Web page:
• Viral encephalitis is a type of encephalitis caused by a virus. (wikipedia.org)
  • Prior to budding, the virus may put its own receptor onto the surface of the cell in preparation for the virus to bud through, forming an envelope with the viral receptors already on it. (wikipedia.org)
  • They play a crucial role in virus assembly, and interact with the RNP complex as well as with the viral membrane . (wikipedia.org)
  • An endogenous viral element (EVE) is a DNA sequence derived from a virus, and present within the germline of a non-viral organism. (wikipedia.org)
  • Ancient DNA Avian sarcoma leukosis virus (ASLV) Endogenous retrovirus ERV3 HERV-FRD Jaagsiekte sheep retrovirus (JSRV) Koala retrovirus (KoRV) Mouse mammary tumor virus (MMTV) Murine leukemia virus (MLV), and xenotropic murine leukemia virus-related virus (XMRV) Paleovirology Polydnavirus Viral eukaryogenesis Taylor, D. J. (wikipedia.org)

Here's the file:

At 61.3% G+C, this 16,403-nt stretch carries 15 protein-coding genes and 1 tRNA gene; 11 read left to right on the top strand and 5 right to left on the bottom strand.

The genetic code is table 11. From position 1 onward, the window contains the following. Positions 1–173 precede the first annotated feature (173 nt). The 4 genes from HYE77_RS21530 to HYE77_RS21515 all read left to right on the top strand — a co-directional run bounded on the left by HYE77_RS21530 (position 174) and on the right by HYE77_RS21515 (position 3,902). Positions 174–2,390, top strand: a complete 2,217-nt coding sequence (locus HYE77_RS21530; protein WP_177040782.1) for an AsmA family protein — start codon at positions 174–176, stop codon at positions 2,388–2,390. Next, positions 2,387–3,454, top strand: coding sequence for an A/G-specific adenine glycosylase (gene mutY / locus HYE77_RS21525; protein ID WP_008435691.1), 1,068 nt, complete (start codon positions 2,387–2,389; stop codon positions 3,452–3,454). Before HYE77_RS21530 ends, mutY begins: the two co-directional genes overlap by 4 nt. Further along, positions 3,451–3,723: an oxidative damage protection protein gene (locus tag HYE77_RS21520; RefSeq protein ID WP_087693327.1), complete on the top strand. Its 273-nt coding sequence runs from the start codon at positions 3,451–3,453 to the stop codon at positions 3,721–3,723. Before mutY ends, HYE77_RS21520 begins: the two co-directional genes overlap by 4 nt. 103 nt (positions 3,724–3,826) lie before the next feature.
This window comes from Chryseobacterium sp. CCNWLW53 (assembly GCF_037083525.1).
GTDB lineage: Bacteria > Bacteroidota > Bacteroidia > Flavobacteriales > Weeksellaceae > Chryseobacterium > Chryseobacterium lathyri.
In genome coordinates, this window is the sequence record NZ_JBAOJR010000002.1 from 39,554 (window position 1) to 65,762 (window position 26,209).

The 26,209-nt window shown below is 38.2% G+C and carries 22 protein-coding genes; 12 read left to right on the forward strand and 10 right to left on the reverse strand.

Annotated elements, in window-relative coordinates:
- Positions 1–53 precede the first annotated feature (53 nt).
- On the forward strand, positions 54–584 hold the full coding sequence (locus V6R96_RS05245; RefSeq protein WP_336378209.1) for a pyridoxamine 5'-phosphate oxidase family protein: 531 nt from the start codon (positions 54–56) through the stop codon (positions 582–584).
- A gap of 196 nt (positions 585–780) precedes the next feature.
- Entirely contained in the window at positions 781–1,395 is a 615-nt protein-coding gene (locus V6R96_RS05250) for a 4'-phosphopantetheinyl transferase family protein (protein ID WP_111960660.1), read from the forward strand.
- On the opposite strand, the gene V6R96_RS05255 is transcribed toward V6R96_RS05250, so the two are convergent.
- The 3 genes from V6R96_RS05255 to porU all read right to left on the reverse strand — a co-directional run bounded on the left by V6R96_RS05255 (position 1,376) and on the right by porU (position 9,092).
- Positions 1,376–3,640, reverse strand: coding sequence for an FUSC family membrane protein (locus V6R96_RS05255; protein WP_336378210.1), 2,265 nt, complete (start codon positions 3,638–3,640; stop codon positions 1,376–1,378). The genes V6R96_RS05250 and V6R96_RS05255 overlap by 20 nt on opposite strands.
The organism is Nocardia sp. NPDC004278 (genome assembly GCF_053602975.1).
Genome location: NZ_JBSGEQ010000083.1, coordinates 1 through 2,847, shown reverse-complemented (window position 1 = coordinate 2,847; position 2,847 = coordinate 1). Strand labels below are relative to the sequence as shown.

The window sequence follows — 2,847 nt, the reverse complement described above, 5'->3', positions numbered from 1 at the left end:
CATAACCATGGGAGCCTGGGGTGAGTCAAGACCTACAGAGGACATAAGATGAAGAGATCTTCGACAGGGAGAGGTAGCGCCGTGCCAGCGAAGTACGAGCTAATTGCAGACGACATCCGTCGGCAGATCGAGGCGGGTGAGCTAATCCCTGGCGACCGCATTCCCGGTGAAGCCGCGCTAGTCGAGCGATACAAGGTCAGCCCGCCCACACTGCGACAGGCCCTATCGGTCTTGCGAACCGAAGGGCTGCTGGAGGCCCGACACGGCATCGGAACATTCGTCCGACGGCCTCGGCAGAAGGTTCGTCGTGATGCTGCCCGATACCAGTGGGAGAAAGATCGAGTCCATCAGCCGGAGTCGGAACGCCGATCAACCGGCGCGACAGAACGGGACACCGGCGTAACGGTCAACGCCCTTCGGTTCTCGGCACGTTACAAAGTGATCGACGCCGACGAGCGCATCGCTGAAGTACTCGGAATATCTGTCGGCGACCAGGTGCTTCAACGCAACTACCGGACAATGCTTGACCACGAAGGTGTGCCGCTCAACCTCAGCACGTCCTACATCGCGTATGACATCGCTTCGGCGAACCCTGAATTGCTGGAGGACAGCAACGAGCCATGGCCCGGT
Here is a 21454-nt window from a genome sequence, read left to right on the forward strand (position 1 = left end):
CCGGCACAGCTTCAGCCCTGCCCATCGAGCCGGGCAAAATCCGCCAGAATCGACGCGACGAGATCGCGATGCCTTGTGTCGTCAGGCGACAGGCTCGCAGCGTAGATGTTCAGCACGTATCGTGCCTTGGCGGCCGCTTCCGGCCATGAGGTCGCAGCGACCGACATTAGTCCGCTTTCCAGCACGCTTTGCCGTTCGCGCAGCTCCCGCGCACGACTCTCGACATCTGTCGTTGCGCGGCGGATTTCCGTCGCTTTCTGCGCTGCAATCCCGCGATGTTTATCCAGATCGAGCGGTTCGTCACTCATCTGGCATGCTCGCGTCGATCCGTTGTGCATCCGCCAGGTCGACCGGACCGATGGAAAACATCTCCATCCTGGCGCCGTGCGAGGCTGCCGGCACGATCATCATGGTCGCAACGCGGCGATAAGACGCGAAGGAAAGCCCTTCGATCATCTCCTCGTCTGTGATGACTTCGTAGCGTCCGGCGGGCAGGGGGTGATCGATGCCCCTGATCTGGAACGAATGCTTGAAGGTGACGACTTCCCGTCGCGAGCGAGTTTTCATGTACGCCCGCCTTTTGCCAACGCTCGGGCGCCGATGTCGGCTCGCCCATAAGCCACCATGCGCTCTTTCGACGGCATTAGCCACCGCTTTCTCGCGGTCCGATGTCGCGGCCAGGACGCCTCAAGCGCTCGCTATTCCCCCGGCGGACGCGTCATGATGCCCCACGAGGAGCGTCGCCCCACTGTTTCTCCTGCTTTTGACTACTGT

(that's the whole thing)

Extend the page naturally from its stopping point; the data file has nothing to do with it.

• diseases
  • Viral vectors can be applied in gene therapy in order to treat different diseases such as cancer, metabolic diseases, heart defects and neurodegenerative disorders. (news-medical.net)
  • structures
  • Viral neuraminidase cleaves terminal neuraminic acid (also called sialic acid) residues from glycan structures on the surface of the infected cell. (wikipedia.org)
  • patterns
  • Viral phenomena are objects or patterns that are able to replicate themselves or convert other objects into copies of themselves when these objects are exposed to them. (wikipedia.org)
  • Memes are possibly the best-known example of informational viral patterns. (wikipedia.org)
  • occurs
  • Viral pneumonia occurs in about 200 million people a year which includes about 100 million children and 100 million adults. (wikipedia.org)
  • chickenpox